Complaining that killers are treated better than marijuana offenders under the local judicial system, a well-known attorney-at-law Friday appealed to the authorities to ease the legal restrictions on weed.
During a panel discussion Friday afternoon on the legalization of marijuana at the Barbados Bar Association’s Law Conference, Andrew Pilgrim, QC, argued that while it was acceptable in Barbados for persons caught trafficking as little as 100 pounds of marijuana to get up to 25 years in jail, invariably, those accused of murder got their charges reduced to manslaughter and wind up serving between seven and 15 years.
“But you miss and get hold with some weed, understand that you are exposed from 15 to 25 years,” Pilgrim said, pointing out that the majority of inmates serving long sentences were convicted of marijuana trafficking.
Pilgrim also pointed out that as recently as last month, several people were hauled before the law courts for having a single spliff in their possession.
“Why is weed the worst thing in the world?” he asked, while suggesting that the worst offence in Barbados is to be caught selling or trafficking in weed.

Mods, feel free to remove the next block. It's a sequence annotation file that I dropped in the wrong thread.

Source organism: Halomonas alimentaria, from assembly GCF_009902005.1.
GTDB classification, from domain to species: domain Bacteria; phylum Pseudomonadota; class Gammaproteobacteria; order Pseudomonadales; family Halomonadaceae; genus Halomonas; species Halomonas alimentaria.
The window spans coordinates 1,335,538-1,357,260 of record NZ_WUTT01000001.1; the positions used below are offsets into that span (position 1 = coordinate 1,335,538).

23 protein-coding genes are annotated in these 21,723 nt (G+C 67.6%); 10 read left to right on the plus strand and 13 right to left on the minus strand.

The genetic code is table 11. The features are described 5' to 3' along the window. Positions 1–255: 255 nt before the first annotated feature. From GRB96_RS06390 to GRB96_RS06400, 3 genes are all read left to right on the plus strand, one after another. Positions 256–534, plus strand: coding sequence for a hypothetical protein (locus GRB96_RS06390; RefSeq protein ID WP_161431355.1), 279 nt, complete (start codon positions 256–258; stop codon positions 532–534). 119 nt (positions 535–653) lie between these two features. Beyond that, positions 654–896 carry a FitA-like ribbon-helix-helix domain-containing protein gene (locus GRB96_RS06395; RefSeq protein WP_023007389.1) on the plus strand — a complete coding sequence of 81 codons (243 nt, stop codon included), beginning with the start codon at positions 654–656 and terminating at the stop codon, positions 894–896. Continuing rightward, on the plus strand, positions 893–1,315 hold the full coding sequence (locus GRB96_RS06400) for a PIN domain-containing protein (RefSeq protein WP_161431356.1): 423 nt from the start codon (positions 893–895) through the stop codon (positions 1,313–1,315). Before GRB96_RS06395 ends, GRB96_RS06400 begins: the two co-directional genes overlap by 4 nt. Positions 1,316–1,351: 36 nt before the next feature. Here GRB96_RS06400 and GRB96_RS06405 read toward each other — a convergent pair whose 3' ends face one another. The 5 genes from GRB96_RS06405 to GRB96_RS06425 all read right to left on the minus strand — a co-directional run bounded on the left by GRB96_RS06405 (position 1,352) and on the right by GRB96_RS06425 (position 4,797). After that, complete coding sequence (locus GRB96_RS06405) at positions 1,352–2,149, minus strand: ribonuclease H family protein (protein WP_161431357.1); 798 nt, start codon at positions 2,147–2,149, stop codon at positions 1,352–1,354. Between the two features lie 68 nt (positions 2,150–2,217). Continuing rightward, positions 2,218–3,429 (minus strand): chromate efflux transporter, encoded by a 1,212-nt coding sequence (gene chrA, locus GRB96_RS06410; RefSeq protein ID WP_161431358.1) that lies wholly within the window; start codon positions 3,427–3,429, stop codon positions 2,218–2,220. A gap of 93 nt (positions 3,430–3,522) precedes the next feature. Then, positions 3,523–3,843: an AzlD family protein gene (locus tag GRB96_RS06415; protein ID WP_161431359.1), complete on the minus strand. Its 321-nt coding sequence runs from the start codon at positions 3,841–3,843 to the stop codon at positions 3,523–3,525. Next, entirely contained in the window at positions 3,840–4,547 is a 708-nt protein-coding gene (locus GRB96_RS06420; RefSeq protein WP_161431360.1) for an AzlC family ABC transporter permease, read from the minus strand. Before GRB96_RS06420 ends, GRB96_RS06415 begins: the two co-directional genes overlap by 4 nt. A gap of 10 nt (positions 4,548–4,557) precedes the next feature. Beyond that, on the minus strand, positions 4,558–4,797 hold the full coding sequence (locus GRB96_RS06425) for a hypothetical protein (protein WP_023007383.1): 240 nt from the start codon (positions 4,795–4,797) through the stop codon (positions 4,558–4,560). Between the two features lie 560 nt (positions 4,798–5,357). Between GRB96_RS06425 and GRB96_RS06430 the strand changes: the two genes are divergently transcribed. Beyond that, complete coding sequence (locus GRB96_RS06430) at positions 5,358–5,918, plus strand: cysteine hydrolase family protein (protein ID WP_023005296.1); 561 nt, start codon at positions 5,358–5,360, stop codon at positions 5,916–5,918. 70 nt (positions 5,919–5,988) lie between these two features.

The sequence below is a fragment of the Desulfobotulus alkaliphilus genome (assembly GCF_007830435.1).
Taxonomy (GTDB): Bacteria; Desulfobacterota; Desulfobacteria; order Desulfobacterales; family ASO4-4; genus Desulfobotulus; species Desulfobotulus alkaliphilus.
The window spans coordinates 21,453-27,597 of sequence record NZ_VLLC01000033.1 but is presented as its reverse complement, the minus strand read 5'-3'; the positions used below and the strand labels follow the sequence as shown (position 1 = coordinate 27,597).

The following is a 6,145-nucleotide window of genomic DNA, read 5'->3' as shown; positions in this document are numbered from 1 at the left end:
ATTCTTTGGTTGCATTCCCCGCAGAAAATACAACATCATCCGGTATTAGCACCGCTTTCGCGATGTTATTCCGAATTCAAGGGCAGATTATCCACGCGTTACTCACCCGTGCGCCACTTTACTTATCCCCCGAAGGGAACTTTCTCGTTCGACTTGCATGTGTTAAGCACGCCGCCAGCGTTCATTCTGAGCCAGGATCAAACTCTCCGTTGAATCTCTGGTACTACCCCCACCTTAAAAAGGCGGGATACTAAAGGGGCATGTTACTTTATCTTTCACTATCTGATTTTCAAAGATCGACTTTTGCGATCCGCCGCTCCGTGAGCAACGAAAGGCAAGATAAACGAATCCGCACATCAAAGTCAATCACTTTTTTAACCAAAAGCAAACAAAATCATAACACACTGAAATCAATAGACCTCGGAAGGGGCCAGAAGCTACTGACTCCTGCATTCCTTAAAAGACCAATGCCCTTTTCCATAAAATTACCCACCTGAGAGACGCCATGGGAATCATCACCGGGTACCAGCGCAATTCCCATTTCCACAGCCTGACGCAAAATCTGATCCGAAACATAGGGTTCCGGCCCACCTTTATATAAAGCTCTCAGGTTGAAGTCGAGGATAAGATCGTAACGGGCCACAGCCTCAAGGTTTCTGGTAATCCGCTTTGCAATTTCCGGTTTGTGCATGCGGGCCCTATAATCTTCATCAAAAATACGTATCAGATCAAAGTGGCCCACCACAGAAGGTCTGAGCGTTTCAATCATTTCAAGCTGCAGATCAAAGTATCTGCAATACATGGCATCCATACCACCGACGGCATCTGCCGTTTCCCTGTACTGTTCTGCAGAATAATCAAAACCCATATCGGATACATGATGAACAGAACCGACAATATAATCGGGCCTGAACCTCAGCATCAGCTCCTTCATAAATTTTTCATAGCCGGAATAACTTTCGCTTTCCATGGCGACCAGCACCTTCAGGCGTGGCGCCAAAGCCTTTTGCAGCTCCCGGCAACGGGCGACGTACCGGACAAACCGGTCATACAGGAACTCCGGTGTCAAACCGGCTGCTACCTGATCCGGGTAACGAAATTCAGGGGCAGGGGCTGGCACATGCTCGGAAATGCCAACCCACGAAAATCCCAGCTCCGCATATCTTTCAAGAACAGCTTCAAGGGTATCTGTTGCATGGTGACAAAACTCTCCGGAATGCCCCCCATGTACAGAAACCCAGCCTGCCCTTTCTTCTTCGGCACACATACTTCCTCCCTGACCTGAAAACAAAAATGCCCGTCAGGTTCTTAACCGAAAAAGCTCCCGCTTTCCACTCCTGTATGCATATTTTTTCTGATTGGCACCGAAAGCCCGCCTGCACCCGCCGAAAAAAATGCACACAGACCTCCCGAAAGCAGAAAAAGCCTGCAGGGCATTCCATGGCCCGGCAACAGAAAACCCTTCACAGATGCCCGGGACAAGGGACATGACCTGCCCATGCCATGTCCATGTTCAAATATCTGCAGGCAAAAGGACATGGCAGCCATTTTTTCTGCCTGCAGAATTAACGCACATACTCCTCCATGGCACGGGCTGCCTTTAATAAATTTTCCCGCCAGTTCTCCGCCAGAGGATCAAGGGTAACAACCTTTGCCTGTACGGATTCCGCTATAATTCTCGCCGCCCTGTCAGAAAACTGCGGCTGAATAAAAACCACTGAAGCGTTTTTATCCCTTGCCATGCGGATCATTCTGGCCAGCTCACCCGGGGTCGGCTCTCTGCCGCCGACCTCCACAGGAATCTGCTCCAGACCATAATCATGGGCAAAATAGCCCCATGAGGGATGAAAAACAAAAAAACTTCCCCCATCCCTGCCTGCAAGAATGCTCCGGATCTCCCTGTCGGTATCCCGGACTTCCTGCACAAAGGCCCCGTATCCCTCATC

“It is the worst thing that you can do,” the respected criminal attorney emphasized.
Pilgrim also highlighted the disparity in treatment of marijuana offenders versus those found guilty of reckless driving which results in loss of life.
“Magistrates are locking up people with a spliff and because they feel bad to sentence them to time, what they do is say, ‘I going lock you up to think about what to do with you’.
“Now there got to be something wrong with that. However, our Court of Appeal, in giving directions as to how to deal with persons charged with dangerous driving causing death, indicate that they are not given prison sentences,” he said.
“The truth is that the majority of them [convicted drink drivers] will get, in a worst case scenario, suspension of their licence for two years.
“I am talking about the fellas that were overtaking five vehicles and hit a cyclist who riding with lights on the front and back.
“These fellas go home and take the windscreen out of the car and put in a new one . . . . They are getting suspension of their licence for two years,” Pilgrim said.
While pleading ignorance of the medical and social ramifications that would result from the legalization of marijuana, Pilgrim called for a review of the local regulations and an easing of the approach to dealing with the illegal drug.
He warned that the cost of policing ganja was becoming an anvil around the state’s neck, while suggesting that marijuana offences should be treated as a medical problem, rather than a criminal issue.